Mid-Afternoon Compilation Saturday: Reason To Believe – The Songs Of Tim Hardin

something to believeTry as I might, I don’t think that this will ever be a regular occurrence – in my defence however, Saturday is currently the one day of the week I don’t work, so I tend to sleep right through them nowadays rather than seek out fresh compilations to badly wax lyrical about.  Nice bit of serendipity today though, as this arrived today (ahead of Monday’s release – one of the benefits of buying direct from a label), I’m already awake and it’s far too cold to go outside and do anything anyway.

I must admit I know very little about Tim Hardin, other than that his story is a troubled one and full of every cautionary pointer for any aspiring singer-songwriter to heed.  What I do  know is that he left a rich legacy of much-covered work, and that my own attraction to this collection was piqued by the wealth of artists lending their talents to this tribute.  A general rule of thumb (such a weird phrase to retain in modern language – look it up!) for me when buying non-charity compilations or tributes to unfamiliar subjects is naturally based upon the assembled artists and whether there are enough I like to warrant forking out the necessary; thankfully there is a veritable host of the familiar and the essential, plus a couple of others who I’d been meaning to give a listen to elsewhere and the remainder made up of interesting unknown quantities.  So this compilation should be tailor-made for this desk.


Orkney: Symphony Of The Magnetic North

There’s a word I’d like to get out of the way before starting this thing properly.  Orcadian is a word that has appeared in probably every single press mention of delightful folk-popsters Erland and the Carnival, and definitely in at least one that I’ve done on here (albums reviewed hither and thither).  It’s a word included not just as a matter of geographical fact (it’s where vocalist Gawain Erland Cooper hails from, but more on that later), but because it’s also such a beautiful word to both see and say, made more so for the reason that most of us so rarely get the chance to use it.

This beauty now extends to this collection of songs, Orcadian in subject and spirit – and it’s this spirit of Orkney that pushed this project into existence in the first place.


Diagrams – Black Light

The first record of 2012 is here at last!  Well, the first one I’ve got round to buying, anyway.  I’ve been looking forward to this one for a while after buying their (his?) debut EP on a whim at the end of last summer and really enjoying its baffling stylistic multi-direction, each song suggesting a different direction that this project could embark upon.  Taking on board the spirits of Peter Gabriel, Elbow, Bon Iver and a healthy dose of traditional (and not-so-traditional) folk elements, the songs on that EP were elements that all fitted in with each other whilst managing to distance themselves musically.  The title of this first full-lengther would suggest more of the same, Black Light suggesting a harmonious oxymoron.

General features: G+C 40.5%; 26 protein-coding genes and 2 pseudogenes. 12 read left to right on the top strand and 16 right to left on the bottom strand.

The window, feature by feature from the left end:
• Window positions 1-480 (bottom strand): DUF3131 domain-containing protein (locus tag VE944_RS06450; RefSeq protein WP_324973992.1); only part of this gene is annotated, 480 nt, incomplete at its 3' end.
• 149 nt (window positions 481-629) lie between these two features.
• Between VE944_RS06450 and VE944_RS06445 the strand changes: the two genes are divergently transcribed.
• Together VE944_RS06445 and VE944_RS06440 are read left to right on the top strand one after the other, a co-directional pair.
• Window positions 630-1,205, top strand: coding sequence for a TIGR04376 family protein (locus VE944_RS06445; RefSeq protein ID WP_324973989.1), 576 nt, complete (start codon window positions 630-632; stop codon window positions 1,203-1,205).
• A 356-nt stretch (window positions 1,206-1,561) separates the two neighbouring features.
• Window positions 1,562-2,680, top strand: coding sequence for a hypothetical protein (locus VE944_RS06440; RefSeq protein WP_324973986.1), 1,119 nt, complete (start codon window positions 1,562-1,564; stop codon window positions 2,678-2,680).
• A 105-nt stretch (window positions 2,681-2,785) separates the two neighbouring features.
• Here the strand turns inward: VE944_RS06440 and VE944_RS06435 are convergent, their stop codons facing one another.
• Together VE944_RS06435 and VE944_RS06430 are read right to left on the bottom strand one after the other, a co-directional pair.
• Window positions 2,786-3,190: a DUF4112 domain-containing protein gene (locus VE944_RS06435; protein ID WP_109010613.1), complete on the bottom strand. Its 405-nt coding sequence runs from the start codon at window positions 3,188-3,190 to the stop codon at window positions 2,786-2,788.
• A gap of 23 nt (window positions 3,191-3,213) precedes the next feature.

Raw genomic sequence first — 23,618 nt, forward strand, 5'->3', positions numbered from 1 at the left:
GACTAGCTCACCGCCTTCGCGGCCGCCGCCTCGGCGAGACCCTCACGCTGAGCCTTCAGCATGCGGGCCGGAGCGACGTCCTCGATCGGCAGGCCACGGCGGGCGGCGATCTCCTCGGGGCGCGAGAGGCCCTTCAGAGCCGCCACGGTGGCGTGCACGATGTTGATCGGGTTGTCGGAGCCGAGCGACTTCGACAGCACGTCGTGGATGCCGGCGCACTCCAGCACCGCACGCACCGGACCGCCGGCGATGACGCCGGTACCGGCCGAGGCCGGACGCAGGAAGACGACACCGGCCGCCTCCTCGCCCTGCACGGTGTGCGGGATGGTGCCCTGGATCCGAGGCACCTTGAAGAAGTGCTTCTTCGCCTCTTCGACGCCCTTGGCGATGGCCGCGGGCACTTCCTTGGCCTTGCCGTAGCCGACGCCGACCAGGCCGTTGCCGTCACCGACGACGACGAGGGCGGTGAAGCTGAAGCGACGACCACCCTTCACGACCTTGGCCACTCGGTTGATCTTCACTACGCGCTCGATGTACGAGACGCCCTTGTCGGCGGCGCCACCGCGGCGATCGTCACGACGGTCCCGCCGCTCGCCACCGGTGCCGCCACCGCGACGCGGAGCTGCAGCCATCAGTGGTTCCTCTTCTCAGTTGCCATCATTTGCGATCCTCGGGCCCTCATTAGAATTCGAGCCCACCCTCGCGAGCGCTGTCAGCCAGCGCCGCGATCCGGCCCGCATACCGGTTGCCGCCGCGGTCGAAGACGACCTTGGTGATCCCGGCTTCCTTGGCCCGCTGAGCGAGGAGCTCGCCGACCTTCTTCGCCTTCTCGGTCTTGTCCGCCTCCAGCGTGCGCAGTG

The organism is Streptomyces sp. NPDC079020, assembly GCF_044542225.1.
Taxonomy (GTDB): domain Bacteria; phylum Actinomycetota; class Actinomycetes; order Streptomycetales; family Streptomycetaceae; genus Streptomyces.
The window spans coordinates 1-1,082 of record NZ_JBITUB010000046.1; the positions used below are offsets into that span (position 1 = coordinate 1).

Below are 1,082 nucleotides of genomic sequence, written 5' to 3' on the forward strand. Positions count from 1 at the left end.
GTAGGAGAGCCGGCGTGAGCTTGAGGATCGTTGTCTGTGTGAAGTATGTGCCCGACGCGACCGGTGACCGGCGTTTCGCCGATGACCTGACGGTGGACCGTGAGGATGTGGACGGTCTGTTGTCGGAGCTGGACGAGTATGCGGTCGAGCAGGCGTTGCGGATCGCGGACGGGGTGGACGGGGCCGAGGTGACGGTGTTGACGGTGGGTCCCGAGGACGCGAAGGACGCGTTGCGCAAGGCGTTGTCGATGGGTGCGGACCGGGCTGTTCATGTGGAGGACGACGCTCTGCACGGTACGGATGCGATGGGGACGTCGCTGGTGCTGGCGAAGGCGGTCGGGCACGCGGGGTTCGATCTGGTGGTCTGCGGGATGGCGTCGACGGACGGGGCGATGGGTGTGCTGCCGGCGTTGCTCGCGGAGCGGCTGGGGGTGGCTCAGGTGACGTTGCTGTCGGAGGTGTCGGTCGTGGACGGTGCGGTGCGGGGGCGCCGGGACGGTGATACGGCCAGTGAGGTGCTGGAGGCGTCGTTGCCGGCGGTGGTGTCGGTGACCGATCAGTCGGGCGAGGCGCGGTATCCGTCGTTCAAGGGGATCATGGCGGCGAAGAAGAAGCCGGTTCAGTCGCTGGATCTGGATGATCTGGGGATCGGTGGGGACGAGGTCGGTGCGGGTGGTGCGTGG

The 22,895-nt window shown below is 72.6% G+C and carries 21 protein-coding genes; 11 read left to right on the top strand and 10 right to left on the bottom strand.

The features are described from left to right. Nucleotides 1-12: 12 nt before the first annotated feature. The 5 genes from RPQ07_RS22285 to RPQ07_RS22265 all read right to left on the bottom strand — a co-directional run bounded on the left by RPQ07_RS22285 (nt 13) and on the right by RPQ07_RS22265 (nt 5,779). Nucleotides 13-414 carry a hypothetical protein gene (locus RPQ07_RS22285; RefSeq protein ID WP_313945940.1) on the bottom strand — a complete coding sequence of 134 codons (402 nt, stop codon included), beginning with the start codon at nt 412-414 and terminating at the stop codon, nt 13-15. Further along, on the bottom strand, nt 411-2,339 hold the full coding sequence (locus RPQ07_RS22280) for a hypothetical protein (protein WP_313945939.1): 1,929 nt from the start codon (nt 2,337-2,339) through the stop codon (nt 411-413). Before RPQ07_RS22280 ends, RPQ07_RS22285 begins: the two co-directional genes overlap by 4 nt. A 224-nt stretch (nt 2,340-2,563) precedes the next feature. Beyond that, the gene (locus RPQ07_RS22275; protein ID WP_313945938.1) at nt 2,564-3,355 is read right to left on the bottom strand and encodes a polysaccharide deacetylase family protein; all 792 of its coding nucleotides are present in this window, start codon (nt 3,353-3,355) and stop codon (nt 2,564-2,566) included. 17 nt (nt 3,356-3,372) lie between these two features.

So with that in mind, it’s actually rather nice (and somewhat rare) to be able to buy a record knowing that I’m almost certain to like it but without actually having much of a clue about what it is I’m actually going to be liking…


Best of 2011, 40-31

And now for the next bit.  This is a good one to expose the utter unfairness in doing these things, as there’s one in this section that I have had for a few days that would probably have placed much higher if I had more time to listen to it, and another that has had more time than most to sink in as it had been knocking about for two years before its commercial release.  Ah well, I’m an unfair sort of a person.  Oddly though, the next segment will contain one album that should have been out in 2010 but is still without a release to date, yet remains a 2011 favourite despite its recent purchase.  This probably proves somehow that I have no idea what I’m doing.

This is taking me ages to do, as I keep getting distracted by trying to listen to snippets of each one in order to get a better idea, followed by ending up listening to the whole thing and then cursing as I then want to move each one further up the list, with the end result tending to be that everything gets moved up with each listen so that by the time I’m done they’re all back in the same place again.  Still, it’s getting me listening to records, so that’s sort of the whole point of the exercise apparently.  The next couple of these should be done a bit quicker, as thankfully there are less things to shuffle about and disagree upon.  Probably.


Hannah Peel – The Broken Wave

Debut albums are brilliant things, aren’t they?

They are created as labours of love over huge swathes of time with the only pressures and constraints being those imposed by the artist.  Not for the debutantes are the spectres of people in suits tapping their watches insisting that ten great songs are plucked fully-formed out of the ether because the market has to have something by a certain date; and neither are there swathes of miserable sods waiting gleefully with sharpened pencils and dulled wits, desperate for the excuse to say how the new one isn’t as good as the last one.

Oh no, for we have to judge purely by the singular merits presented on the first album.  The downside to this is that the first album has to find us.  Thankfully in this case, helping hands were available to point me in the right direction.